The tale of Robin Hood is a tale that has been told the world over, and has been loved the world over, by adults and children alike, because the story of a dashing outlaw, refusing to live under oppression, and stealing from the rich to give to the poor, is a noble, moral, and simple tale, with a fair bit of action and intrigue; just as director Ridley Scott (Blade Runner) hoped his retelling of the story would be.
It begins, as many Robin Hood stories do, near the close of the Third Crusade (in the late 12th century), where a common archer named Robin Longstride (Russell Crowe, Gladiator), and the men he fights alongside, are following Richard the Lionheart into battle; ransacking one last French castle to complete their trip back to England; when Richard is quickly and surprisingly slain; putting a bit of a downer on the triumphant return, and placing the future of England in jeopardy.
So in order to maintain a fully functional monarchy, a party of knights are immediately dispatched to take Richard’s crown to his brother John (Oscar Isaac, Body of Lies), but are ambushed by a nobleman named of Sir Godfrey (Mark Strong, Kick-Ass); who has pledged allegiance to The King of France and plans on helping him usurp the throne in England, and take power for himself.
But just as Godfrey’s team are finishing off the last of the English knights, they are chased off by Robin and a handful of soldiers; who by this point are walking home alone (having deserted the main army), and quickly dream up a get-rich-quick scheme that involves taking the identity of the slain knights, their uniforms, and possessions, transporting the crown back to England, and becoming a good deal richer in the process.
They make it back to England, and witness the coronation of Richard’s younger brother John, but then, rather than going home, they travel to Nottingham; where Robin vowed he would return a sword to the father of the dying knight he was impersonating (Robert Loxley); and are promptly welcomed in by by the Loxley family.
Loxley’s father Walter (Max Von Sydow, Shutter Island), obviously quizzes him about the sword, and asks him to continue to impersonate his son; as he’s afraid that, without Roberts return, King John will attempt to take his land, and he will be unable to stop him; something that Robert’s widow Marion (Cate Blanchett, Elizabeth) heavily disapproves of, but goes along with as she thinks it may be the best thing for her people.
On a larger scale, whilst Robin is attempting to fit in and play the family man, Godfrey is busy stirring up trouble; convincing the new King (who has royally annoyed the entire country himself, by failing to show an ounce of grief regarding his brother’s death, and imposing a ridiculous and unsurmountable amount of tax on just about everyone) that his closest and best advisors are worthless and should be banished, allowed French soldiers to land on English soil, and joined them in ransacking enough towns (disguised as troops loyal to John) so as to place the country on the cusp of civil war.
And that’s the basic premise of the story; leaving Godfrey to manipulate and undermine King John, in order to plant the seeds for a French invasion of England, whilst Robin attempts to assume the identity of the deceased noble Robert Loxley; doing much less of the robbing from the rich and giving to the poor than most fans of the legend, and previous tellings of the story, are used to; but playing a bigger part in the history of England, as he not only calls for civil rights, but actively attempts to stop Godfrey, and prevent England from falling into French hands.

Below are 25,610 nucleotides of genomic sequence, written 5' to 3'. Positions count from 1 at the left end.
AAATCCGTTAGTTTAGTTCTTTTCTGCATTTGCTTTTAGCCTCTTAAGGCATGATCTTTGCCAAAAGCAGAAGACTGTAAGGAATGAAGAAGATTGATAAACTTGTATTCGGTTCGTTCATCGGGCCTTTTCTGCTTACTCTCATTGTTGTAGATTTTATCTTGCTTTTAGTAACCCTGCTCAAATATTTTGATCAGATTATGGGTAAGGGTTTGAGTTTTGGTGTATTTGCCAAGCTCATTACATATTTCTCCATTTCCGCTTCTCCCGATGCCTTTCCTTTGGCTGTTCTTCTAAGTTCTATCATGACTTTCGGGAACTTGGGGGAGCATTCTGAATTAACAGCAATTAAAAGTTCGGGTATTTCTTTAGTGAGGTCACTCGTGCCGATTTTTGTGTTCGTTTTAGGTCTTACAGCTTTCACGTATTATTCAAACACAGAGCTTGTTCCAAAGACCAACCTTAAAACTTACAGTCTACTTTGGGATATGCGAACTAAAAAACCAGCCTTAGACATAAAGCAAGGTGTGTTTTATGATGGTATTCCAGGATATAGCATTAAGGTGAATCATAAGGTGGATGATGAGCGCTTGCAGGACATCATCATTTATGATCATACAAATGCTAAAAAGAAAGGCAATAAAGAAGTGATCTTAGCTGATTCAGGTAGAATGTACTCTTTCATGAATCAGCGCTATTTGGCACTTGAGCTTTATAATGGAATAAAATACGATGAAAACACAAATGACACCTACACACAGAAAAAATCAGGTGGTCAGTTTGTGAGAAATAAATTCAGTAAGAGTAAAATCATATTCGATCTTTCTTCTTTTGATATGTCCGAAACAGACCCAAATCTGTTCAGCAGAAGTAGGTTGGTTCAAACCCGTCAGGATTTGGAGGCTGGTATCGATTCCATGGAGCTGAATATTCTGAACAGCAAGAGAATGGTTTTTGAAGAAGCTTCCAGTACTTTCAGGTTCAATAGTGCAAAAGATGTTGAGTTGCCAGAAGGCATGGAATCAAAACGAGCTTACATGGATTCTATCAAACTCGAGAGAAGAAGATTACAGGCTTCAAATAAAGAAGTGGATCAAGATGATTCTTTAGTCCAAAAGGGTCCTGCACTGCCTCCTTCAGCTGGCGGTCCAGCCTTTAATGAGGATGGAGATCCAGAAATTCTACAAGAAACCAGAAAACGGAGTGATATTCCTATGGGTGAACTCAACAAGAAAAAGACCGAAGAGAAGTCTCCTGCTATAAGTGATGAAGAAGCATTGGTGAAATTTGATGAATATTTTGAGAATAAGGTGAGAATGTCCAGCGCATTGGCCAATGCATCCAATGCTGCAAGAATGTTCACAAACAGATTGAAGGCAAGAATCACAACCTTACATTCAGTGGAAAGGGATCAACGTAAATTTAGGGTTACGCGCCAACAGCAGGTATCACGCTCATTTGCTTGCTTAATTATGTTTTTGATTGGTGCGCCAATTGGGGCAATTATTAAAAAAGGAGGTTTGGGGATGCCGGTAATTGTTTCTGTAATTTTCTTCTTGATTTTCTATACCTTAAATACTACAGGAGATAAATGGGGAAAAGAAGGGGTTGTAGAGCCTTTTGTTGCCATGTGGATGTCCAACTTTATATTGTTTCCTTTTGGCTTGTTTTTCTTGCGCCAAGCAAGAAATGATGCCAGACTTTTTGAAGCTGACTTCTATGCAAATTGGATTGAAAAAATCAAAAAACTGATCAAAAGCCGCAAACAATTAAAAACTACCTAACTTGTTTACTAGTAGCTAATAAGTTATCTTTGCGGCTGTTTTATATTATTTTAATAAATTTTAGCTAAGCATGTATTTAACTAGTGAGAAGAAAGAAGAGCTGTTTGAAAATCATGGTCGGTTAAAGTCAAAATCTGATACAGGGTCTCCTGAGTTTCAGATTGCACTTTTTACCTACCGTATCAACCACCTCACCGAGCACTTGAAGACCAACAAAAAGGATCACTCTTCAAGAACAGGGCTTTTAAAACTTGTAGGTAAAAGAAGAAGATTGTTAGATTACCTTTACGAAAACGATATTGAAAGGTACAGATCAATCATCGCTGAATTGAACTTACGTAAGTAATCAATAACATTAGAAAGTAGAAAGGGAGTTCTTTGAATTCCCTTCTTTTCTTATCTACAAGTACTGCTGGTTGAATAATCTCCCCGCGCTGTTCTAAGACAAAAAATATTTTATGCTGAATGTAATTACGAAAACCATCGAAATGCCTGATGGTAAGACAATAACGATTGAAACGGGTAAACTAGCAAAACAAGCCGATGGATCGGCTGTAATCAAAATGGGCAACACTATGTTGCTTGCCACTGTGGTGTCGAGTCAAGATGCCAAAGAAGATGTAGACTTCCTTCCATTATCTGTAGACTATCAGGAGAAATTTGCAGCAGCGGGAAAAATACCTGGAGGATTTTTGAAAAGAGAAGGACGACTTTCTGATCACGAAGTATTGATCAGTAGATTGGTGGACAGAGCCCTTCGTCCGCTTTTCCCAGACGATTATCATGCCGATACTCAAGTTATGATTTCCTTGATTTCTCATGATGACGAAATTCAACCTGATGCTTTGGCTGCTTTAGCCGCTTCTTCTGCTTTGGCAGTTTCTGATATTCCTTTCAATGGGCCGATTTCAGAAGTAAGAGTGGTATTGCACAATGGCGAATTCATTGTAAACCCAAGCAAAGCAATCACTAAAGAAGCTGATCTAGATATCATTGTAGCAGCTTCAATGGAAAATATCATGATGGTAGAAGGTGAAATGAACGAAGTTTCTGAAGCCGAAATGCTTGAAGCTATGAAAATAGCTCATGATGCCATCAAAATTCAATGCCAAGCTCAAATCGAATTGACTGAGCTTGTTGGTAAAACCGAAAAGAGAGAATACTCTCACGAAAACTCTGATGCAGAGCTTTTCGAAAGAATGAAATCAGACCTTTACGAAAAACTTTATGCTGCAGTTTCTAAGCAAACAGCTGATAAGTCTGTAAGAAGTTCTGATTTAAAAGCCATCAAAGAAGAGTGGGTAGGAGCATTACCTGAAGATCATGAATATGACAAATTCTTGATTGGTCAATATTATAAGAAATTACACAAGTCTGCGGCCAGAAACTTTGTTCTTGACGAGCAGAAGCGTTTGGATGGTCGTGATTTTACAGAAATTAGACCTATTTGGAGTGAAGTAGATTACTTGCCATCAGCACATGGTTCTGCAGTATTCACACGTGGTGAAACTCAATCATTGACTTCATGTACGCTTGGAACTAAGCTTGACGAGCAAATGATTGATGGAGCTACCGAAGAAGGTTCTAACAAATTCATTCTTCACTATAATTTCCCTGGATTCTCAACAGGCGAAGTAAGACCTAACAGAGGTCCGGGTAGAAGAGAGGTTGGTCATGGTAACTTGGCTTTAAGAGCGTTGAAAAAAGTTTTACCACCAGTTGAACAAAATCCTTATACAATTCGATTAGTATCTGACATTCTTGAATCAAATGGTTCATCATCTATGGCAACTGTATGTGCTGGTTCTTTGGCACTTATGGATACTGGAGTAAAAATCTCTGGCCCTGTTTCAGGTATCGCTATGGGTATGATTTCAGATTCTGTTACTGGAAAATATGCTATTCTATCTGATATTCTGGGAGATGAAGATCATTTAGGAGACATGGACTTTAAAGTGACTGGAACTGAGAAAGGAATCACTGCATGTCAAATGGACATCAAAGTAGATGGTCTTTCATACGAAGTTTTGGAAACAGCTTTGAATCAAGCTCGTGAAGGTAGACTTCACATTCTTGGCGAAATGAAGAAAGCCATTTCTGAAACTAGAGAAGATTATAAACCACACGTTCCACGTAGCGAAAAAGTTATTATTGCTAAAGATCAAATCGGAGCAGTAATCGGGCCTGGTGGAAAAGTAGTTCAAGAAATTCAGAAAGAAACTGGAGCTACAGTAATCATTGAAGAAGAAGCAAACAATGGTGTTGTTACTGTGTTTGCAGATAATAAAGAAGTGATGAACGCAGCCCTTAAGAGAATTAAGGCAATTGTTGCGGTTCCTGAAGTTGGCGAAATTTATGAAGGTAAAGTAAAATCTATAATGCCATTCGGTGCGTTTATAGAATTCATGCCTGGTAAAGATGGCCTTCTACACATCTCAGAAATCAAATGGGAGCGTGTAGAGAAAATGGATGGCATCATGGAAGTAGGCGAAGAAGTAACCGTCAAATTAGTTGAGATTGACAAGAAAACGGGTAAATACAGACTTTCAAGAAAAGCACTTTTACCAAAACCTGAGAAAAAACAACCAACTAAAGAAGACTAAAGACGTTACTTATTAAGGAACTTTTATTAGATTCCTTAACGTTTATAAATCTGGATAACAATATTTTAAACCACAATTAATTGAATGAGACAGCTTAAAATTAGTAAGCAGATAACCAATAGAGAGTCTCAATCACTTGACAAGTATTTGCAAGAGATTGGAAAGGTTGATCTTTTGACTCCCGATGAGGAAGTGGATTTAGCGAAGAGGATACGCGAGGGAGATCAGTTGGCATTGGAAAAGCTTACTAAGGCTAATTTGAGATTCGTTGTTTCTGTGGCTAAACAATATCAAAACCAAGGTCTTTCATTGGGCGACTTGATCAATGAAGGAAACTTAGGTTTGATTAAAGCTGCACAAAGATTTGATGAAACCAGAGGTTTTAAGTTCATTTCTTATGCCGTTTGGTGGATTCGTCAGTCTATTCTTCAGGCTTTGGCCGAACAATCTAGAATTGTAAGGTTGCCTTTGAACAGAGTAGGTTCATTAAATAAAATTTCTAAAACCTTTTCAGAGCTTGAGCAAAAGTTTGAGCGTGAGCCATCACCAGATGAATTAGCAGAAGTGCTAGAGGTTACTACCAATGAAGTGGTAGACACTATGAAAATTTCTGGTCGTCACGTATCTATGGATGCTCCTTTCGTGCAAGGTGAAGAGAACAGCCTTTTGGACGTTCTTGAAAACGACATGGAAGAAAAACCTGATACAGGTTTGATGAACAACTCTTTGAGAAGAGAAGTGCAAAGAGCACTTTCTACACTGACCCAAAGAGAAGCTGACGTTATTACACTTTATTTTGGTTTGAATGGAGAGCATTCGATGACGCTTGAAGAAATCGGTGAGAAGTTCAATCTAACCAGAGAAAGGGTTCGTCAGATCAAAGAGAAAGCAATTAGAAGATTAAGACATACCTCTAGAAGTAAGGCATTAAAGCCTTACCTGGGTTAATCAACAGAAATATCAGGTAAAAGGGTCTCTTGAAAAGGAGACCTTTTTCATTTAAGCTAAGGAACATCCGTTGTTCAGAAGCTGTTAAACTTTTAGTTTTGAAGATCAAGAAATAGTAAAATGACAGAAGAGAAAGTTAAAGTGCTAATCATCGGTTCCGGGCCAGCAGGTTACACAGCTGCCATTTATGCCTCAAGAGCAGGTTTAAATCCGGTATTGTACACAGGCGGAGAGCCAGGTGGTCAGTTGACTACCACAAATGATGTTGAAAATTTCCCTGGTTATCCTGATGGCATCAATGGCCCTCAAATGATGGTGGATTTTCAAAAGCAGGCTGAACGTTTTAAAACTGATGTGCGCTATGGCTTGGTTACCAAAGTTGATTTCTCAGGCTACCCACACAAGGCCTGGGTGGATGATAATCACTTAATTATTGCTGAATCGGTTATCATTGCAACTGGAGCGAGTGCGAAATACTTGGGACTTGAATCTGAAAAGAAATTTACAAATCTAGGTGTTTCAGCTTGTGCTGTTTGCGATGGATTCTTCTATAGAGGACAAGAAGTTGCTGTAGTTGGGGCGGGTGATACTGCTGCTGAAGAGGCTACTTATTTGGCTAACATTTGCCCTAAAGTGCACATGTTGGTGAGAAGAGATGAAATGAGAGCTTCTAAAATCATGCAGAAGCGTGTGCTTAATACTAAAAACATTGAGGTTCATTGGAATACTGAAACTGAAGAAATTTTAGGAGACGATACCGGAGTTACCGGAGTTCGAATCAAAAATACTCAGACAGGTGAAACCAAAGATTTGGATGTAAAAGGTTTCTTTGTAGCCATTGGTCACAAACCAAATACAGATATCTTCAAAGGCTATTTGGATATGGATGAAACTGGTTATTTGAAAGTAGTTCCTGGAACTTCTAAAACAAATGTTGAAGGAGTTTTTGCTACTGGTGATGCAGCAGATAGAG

So while this may be a Robin that few people will be familiar with; and one that sometimes plays a little fast and loose with historical accuracy (but then again what historical film doesn’t take a few liberties?); it’s nevertheless a compelling, and superbly broader, story than the simple tale of a few bandits stealing from an oppressive sheriff (which is what most Robin tales amount to), and one that was handled by both Russell Crowe, and Ridley Scott, excellently.
Ridley Scott is well known for making epic movies, and certainly delivers with this medieval movie that had the scale of production compared by its cast to that of Ben Hur, and created a world that was appropriately aged, and gritty, but not without its sense of scale and spectacle; as it opens with a castle siege that’s perhaps just a little too reminiscent of (although not quite as good as) the opening battle from Gladiator (which remains Crowe and Scott’s most successful collaboration, and contains a number of shots and actions that are directly referenced), features several (purpose-built) castles and large set-pieces, and creates a huge civil war setting that sets the stage for a brilliantly crafted climactic battle.
And while the characters may not seem quite as well developed as the world in which they inhabit; often seeming like fairly two-dimensional cliches; they are still played fairly well, and seem to somehow fit within the context of the world, and its story; with Oscar Isaac’s King John being the prime example of a character who just about works, but seems more like a pantomime villain, or the live-action version of Disney’s Prince John, as his attempt at creating a rockstar/Richard Nixon type King is often over-the-top, and feels like a cheap imitation of Jonathan Rhys Meyers portrayal of Henry VIII in The Tudors.
Russell Crowe’s Robin also fits into the world well, but goes in the opposite direction of John, and comes across as a little flat, and somewhat dull; lacking all the flair and flamboyancy that is usually associated with the legendary outlaw; despite having no real problems, and being ultimately believable in the role; as even his accent (for which he caught an enormous amount of flack) is relatively good, and does sound a little off for people in the Nottingham area (having a twinge of Irish about it), but is generally pretty accurate for the area from which Robin originated.
The best performance from the principal cast however comes from Cate Blanchett, who’s utterly convincing as the Lady Marion; seeming strong willed and resistant to allowing Robin into her home (effectively managing to hold her own onscreen with Crowe), but eventually beginning to warm to the famed outlaw; and whilst the supporting cast (which includes names such as Dark Angel’s Kevin Durand, and The Good Sheperd’s William Hurt) are all consistent and fitting, their performances aren’t overly memorable.